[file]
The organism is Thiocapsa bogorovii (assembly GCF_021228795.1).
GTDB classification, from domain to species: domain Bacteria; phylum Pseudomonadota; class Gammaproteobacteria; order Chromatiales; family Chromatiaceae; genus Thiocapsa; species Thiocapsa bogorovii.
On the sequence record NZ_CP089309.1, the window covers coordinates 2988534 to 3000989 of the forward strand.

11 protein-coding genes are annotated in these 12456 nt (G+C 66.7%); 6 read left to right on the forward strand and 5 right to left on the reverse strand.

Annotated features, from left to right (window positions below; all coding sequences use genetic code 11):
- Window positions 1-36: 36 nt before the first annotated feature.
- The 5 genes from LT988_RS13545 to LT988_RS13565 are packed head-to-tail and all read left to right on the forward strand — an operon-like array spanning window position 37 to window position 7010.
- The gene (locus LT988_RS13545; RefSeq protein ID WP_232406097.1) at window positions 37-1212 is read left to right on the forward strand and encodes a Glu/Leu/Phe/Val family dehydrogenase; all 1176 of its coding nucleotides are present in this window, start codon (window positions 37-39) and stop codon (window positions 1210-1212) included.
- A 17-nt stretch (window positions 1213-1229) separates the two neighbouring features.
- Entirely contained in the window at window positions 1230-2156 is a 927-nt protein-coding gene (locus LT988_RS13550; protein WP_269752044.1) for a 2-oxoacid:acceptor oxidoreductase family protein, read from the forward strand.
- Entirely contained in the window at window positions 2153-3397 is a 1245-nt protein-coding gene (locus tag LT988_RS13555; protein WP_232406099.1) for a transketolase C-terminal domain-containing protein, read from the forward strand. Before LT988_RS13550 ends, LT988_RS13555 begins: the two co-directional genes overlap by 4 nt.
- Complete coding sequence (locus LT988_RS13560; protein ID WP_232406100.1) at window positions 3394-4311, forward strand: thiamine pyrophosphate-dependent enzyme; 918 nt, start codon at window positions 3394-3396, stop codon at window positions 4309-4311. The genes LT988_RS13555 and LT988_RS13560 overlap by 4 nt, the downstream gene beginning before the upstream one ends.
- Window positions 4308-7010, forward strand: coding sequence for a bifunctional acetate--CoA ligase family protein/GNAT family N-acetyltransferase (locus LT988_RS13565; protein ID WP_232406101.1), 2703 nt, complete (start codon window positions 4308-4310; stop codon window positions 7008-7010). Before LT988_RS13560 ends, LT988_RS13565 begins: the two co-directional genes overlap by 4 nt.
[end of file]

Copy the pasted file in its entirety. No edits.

The organism is Thiocapsa bogorovii (assembly GCF_021228795.1).
GTDB classification, from domain to species: domain Bacteria; phylum Pseudomonadota; class Gammaproteobacteria; order Chromatiales; family Chromatiaceae; genus Thiocapsa; species Thiocapsa bogorovii.
On the sequence record NZ_CP089309.1, the window covers coordinates 2988534 to 3000989 of the forward strand.

11 protein-coding genes are annotated in these 12456 nt (G+C 66.7%); 6 read left to right on the forward strand and 5 right to left on the reverse strand.

Annotated features, from left to right (window positions below; all coding sequences use genetic code 11):
- Window positions 1-36: 36 nt before the first annotated feature.
- The 5 genes from LT988_RS13545 to LT988_RS13565 are packed head-to-tail and all read left to right on the forward strand — an operon-like array spanning window position 37 to window position 7010.
- The gene (locus LT988_RS13545; RefSeq protein ID WP_232406097.1) at window positions 37-1212 is read left to right on the forward strand and encodes a Glu/Leu/Phe/Val family dehydrogenase; all 1176 of its coding nucleotides are present in this window, start codon (window positions 37-39) and stop codon (window positions 1210-1212) included.
- A 17-nt stretch (window positions 1213-1229) separates the two neighbouring features.
- Entirely contained in the window at window positions 1230-2156 is a 927-nt protein-coding gene (locus LT988_RS13550; protein WP_269752044.1) for a 2-oxoacid:acceptor oxidoreductase family protein, read from the forward strand.
- Entirely contained in the window at window positions 2153-3397 is a 1245-nt protein-coding gene (locus tag LT988_RS13555; protein WP_232406099.1) for a transketolase C-terminal domain-containing protein, read from the forward strand. Before LT988_RS13550 ends, LT988_RS13555 begins: the two co-directional genes overlap by 4 nt.
- Complete coding sequence (locus LT988_RS13560; protein ID WP_232406100.1) at window positions 3394-4311, forward strand: thiamine pyrophosphate-dependent enzyme; 918 nt, start codon at window positions 3394-3396, stop codon at window positions 4309-4311. The genes LT988_RS13555 and LT988_RS13560 overlap by 4 nt, the downstream gene beginning before the upstream one ends.
- Window positions 4308-7010, forward strand: coding sequence for a bifunctional acetate--CoA ligase family protein/GNAT family N-acetyltransferase (locus LT988_RS13565; protein ID WP_232406101.1), 2703 nt, complete (start codon window positions 4308-4310; stop codon window positions 7008-7010). Before LT988_RS13560 ends, LT988_RS13565 begins: the two co-directional genes overlap by 4 nt.